While summer is a time for relaxing, it's also a time when swarms of people – especially college students on summer break – are on the job hunt

Various industries are returning to full capacity as an increasing number of Americans continue to get vaccinated and coronavirus restrictions ease, effectively opening up more opportunities. 

In fact, just last month, employers added 559,000 jobs, an uptick from a revised 278,000 jobs in April, according to the Labor Department. 

With vaccinated Americans gaining confidence about traveling, popular summer destinations, in particular, will likely need to staff up. However, just because an area is hiring doesn't mean there are great opportunities. 

Employers added 559,000 jobs, an uptick from a revised 278,000 jobs in April, according to the Labor Department. (AP Photo/Nam Y. Huh)

"Naturally, opportunities will be more widely available in some places than in others, and while a job may pay well in one city, the same position may not pay as much in another," WalletHub said in a recent blog post. "Minimum-wage laws and local costs, for instance, will determine how much you earn and consequently what you’ll be able to afford in terms of housing, transportation, and social activities." 

The personal finance website also noted that location will dictate how much income someone will be able to save, which is important if someone is financially supporting themselves. 

However, it's also vital to look beyond just the paycheck – especially for the younger generation looking to make some headway into their career, according to experts. 

"Many young people make the mistake of seeking summer jobs or internships that (A) pay as much as possible, and/or (B) they think will ‘look good on their resumes or college applications," Matthew Joseph, associate professor at Duquesne University said.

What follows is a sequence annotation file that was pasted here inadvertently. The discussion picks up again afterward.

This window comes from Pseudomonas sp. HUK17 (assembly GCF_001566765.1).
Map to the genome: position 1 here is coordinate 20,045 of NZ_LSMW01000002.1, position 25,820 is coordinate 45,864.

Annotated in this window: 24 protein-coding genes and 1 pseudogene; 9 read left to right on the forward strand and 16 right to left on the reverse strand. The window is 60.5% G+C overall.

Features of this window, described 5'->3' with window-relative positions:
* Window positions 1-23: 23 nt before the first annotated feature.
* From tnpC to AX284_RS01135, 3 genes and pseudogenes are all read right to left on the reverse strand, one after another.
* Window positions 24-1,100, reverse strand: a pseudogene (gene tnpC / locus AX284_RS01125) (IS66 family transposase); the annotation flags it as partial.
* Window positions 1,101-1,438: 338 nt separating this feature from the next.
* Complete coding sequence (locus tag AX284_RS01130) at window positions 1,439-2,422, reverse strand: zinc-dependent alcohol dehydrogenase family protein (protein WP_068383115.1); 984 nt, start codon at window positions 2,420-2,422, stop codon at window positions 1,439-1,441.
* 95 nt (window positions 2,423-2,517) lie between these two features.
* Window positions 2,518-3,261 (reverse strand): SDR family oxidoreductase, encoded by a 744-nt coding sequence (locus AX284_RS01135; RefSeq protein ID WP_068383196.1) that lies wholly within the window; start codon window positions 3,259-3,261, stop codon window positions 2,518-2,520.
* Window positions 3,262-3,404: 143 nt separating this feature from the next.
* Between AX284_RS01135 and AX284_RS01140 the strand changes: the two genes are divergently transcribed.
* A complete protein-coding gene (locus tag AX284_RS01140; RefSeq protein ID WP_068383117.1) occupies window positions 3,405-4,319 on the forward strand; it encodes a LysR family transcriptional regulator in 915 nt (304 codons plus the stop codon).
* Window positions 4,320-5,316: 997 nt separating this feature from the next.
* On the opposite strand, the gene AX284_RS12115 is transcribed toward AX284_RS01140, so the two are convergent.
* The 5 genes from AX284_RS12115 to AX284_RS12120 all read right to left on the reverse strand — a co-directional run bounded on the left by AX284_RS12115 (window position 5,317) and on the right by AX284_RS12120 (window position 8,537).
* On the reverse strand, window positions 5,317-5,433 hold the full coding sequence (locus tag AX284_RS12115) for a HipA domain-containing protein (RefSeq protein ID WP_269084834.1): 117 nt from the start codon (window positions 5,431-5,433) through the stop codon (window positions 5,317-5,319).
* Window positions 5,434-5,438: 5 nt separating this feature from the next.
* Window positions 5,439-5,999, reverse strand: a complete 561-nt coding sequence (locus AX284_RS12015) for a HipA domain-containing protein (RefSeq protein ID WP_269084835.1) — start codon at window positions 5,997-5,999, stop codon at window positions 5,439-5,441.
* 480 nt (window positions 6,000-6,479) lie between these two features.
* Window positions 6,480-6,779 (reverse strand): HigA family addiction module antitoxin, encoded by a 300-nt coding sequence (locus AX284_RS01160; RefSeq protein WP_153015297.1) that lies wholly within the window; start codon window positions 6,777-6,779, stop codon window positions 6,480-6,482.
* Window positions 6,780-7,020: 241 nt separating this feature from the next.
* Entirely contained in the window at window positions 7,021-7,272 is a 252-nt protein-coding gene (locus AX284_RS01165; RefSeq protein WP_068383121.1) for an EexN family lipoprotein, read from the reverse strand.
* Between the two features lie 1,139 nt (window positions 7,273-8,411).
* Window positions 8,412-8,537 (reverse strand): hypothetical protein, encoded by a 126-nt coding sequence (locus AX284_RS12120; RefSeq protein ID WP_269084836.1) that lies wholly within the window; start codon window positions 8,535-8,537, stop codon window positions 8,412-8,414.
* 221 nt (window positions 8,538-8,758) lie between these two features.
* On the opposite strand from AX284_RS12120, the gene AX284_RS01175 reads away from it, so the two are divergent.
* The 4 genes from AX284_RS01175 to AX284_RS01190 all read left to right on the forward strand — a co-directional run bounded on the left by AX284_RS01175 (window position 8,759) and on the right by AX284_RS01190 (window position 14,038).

Instead, Joseph said to take "the opportunity to learn about what it is really like to work in a field of potential career interest." 

However, those opportunities will be scooped up fast. In fact, a career specialist at Bronx Community College, Alicia Davis, tells students to start applying in April. 

To see where the best and worst spots to secure a job or internship are, WalletHub compared more than 180 markets in the U.S. For its data, WalletHub compared 23 key indicators of employment outlook, affordability, and downtime-friendliness.

Here are the top ten best spots to find a place for a job: 

  1. Scottsdale, Arizona
  2. Bismarck, North Dakota
  3. Cheyenne, Wyoming
  4. Billings, Montana
  5. Salt Lake City, Utah
  6. Overland Park, Kansas
  7. Juneau, Alaska
  8. Charleston, West Virginia
  9. Boise, Idaho
  10. Portland, Maine

Here are the top ten worst spots to find a place for a job: 

  1. New York, New York
  2. Hialeah, Florida
  3. Santa Clarita, California
  4. North Las Vegas, Nevada
  5. Miami, Florida
  6. Philadelphia, Pennsylvania
  7. Long Beach, California
  8. Los Angeles, California
  9. Pembroke Pines, Florida
  10. Chicago, Illinois

FOX Business' Megan Henney contributed to this report.